The album ‘Binary Patina’ documents the music of two audiovisual live-performances that were staged as facade projections of over 800 square meters in size. For the second installment of ‘Binary Patina’ in 2015, the at the time unused former Prosecutor’s office of Trier, Germany, was used as the canvas for a dynamic pictorial layer that addressed the threat of global surveillance in the digital age: Audio-visual samples of contemporary discourse, historical data on US drone strikes from the Dronestream API (banned by Apple), excerpts from the Snowden leaks, maps and 3d-renderings of NSA’s Dagger Complex near Frankfurt and GCHQ headquarters in the UK, partially obscured beyond recognition, were synthesized with the music and real-time-generated visuals.
With half the tracks credited to individual artists, the tracklist shrouds a big part of the collaborative effort that went into developing the live performances and refining the music for the album. Breakslinger (and his aliases Bokeh and Cmycmyk), Myom, Flextronic and vocalist Semuta have already known each other for years. For ‘Binary Patina’ they teamed up with the internationally acclaimed media artist JeongHo Park, who wrote the software that generated moving images from multiple sound sources and controller data in real-time.
While the ‘Binary Patina’ events were around 30 minutes long, the tracks have since grown and 15 have been chosen for a full 70 minutes long album. The eclectic selection is forward-thinking and at the same time rooted in genres like drum’n’bass, dub, downtempo, bass music and electronica.
Fitting into Acid Elephant Recordings release history, the first half of the album plays at drum & bass tempos, but mostly in a halftime feel. Label head Breakslinger provides the dubby and junglistic opener ‘Binary’ and Myom lets the breaks roll in ‘Harvester’. More laid back are Flextronics epic ‘Winter in Exile’, his cinematic collaboration with Myom on ‘Module’ and also Breakslingers percussive remix of said track.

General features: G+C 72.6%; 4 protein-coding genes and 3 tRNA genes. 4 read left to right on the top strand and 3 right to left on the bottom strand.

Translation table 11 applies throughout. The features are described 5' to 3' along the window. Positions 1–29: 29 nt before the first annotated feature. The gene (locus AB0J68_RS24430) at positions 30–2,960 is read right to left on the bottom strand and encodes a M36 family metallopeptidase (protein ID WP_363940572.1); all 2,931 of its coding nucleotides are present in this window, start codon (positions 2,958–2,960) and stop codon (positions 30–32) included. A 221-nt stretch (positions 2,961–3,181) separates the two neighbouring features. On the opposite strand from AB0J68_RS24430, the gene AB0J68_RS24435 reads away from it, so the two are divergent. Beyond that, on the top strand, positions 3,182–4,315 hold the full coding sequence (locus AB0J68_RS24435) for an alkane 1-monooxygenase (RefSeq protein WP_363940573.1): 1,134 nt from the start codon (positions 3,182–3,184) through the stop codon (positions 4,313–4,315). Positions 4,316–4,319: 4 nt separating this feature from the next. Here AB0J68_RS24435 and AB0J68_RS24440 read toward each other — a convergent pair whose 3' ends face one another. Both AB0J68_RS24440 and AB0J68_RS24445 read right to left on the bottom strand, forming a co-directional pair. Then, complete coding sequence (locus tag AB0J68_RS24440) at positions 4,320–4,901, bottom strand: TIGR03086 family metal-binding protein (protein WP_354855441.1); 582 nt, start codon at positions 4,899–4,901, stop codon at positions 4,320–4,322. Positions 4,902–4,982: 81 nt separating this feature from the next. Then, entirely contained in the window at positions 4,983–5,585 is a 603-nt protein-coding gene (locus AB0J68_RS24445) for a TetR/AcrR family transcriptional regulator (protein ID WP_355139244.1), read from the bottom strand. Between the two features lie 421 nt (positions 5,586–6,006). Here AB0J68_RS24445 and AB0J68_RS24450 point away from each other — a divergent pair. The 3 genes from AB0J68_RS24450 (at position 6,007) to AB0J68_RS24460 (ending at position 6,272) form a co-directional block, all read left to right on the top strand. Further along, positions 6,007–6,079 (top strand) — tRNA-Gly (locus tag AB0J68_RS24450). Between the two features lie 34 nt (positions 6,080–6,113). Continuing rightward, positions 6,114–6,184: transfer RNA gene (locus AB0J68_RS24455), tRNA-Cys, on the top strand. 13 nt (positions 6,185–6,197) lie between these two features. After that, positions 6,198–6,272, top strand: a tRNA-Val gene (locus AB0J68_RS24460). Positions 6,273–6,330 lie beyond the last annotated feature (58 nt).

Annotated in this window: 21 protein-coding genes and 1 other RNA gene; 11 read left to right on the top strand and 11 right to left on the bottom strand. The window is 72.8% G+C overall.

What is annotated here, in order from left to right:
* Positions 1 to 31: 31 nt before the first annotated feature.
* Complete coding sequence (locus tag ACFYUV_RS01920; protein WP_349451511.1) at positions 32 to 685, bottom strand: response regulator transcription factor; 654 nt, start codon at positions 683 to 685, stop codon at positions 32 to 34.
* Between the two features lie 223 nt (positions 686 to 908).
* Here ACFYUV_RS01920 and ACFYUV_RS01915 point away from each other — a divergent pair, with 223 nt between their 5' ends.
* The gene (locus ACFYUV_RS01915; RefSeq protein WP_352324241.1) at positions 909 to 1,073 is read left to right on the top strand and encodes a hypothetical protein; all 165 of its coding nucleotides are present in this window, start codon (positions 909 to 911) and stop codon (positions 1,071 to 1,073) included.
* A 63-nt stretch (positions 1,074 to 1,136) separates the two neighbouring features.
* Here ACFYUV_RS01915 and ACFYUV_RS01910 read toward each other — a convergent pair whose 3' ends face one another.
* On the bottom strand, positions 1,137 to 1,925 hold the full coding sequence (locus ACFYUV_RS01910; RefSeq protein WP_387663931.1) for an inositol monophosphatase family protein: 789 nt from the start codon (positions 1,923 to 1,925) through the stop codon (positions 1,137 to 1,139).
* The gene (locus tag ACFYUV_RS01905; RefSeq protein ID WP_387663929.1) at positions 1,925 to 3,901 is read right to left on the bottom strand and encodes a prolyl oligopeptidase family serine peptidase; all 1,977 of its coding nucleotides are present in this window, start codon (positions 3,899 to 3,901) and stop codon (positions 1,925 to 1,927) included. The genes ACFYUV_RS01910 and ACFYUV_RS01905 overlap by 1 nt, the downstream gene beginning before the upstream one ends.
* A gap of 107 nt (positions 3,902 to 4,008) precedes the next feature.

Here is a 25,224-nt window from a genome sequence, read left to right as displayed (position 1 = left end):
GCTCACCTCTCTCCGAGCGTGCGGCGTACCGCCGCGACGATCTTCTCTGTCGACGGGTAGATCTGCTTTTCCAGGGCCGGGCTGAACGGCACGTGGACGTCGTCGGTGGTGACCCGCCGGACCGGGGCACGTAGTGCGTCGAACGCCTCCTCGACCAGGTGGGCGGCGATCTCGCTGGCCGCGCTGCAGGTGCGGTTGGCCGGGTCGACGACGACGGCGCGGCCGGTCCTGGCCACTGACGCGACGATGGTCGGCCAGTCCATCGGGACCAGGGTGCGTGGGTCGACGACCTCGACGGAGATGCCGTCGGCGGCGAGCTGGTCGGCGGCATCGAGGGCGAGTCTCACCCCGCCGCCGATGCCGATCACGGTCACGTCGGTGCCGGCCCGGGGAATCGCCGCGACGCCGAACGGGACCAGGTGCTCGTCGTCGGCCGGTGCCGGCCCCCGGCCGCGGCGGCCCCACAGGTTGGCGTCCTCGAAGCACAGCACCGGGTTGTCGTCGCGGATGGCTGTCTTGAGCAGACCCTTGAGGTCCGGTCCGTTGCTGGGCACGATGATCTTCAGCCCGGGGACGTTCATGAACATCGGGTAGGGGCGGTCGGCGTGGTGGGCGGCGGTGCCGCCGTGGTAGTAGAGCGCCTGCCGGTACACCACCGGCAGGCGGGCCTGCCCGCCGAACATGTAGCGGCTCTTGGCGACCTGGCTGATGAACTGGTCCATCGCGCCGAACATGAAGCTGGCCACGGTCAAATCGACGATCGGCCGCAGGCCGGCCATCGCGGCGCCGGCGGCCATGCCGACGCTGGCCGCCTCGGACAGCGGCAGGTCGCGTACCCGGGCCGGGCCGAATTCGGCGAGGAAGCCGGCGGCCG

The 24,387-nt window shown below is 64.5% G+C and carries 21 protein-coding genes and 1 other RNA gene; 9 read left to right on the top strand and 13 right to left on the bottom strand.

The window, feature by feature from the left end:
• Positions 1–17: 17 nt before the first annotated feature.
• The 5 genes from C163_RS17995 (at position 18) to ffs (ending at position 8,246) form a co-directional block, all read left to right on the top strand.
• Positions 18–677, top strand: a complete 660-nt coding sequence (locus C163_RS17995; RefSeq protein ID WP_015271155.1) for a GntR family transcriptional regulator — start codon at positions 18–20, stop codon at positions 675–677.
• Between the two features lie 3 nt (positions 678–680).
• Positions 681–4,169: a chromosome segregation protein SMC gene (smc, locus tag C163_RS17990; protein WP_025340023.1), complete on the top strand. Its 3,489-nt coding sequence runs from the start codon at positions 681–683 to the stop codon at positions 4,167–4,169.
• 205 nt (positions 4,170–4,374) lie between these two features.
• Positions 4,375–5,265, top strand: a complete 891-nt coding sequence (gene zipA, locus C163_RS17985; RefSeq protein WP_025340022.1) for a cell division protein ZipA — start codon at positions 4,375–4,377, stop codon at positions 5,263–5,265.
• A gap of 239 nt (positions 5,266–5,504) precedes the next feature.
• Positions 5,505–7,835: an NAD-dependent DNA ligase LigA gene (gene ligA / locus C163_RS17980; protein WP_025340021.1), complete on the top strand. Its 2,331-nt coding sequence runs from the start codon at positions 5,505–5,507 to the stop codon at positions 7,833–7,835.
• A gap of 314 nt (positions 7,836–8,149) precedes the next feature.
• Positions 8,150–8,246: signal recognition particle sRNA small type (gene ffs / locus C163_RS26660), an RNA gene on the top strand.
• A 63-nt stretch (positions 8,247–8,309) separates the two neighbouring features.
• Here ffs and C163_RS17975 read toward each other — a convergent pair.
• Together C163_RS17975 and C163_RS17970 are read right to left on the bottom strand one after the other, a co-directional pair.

The struggle between the digital and the analogue as the central theme of ‘Binary Patina’ also manifests musically. On one end, there is Myom’s ‘Seductress’ with warm pads, pianos and lush vocals by Semuta. On the other, Flextronic provides two stripped back, rhythmically sensible tracks, the acid synth driven ‘Panopticon’ and the brutal robotic ‘Pocket Watcher’ in collaboration with Myom. In ‘We Put a Chip in it’ and the more experimental ‘Controller’, the two let icy drum machines clash with classical pianos and strings.
Guitars are unusually prominent for an electronic album and provide dreamy melancholy on ‘Sim of You’ by Bokeh, while angry riffs drive a call for resistance in ‘Patina’. On ‘Auto-Kill Dub’ guitar fuzz accompanies a jazzy bassline to a stoic ragga beat over creepy dub effects. The frantic multilayered guitar loops of ‘Transcend’ nod to Reich and Glass, while Semuta’s voice leads through the cinematic arrangement. The album finishes with a ‘Word of Advice’ by Myom, delivered through the soothing vocals of Semuta over a so far unheard fusion of smoky psychedelic wall of sound guitar epicness and massive dubstep beats and bass.